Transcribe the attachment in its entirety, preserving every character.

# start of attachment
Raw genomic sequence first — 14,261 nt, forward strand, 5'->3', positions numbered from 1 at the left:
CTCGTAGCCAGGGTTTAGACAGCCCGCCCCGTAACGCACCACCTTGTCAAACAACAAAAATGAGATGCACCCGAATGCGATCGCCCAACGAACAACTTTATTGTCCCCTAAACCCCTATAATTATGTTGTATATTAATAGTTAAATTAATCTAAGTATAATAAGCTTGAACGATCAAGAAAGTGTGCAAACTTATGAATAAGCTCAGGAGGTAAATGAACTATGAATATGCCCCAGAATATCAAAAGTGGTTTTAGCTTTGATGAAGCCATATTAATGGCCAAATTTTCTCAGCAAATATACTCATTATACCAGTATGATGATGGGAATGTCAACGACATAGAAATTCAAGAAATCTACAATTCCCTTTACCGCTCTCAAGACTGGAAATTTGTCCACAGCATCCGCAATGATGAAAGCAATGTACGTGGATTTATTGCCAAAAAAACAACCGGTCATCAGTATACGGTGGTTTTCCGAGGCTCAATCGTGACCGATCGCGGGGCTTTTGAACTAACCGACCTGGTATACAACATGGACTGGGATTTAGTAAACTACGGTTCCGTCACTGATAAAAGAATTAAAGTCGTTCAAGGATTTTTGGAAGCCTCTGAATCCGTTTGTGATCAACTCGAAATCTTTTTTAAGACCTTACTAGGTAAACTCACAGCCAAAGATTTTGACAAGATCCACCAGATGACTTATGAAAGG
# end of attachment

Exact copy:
Raw genomic sequence first — 14,261 nt, forward strand, 5'->3', positions numbered from 1 at the left:
CTCGTAGCCAGGGTTTAGACAGCCCGCCCCGTAACGCACCACCTTGTCAAACAACAAAAATGAGATGCACCCGAATGCGATCGCCCAACGAACAACTTTATTGTCCCCTAAACCCCTATAATTATGTTGTATATTAATAGTTAAATTAATCTAAGTATAATAAGCTTGAACGATCAAGAAAGTGTGCAAACTTATGAATAAGCTCAGGAGGTAAATGAACTATGAATATGCCCCAGAATATCAAAAGTGGTTTTAGCTTTGATGAAGCCATATTAATGGCCAAATTTTCTCAGCAAATATACTCATTATACCAGTATGATGATGGGAATGTCAACGACATAGAAATTCAAGAAATCTACAATTCCCTTTACCGCTCTCAAGACTGGAAATTTGTCCACAGCATCCGCAATGATGAAAGCAATGTACGTGGATTTATTGCCAAAAAAACAACCGGTCATCAGTATACGGTGGTTTTCCGAGGCTCAATCGTGACCGATCGCGGGGCTTTTGAACTAACCGACCTGGTATACAACATGGACTGGGATTTAGTAAACTACGGTTCCGTCACTGATAAAAGAATTAAAGTCGTTCAAGGATTTTTGGAAGCCTCTGAATCCGTTTGTGATCAACTCGAAATCTTTTTTAAGACCTTACTAGGTAAACTCACAGCCAAAGATTTTGACAAGATCCACCAGATGACTTATGAAAGG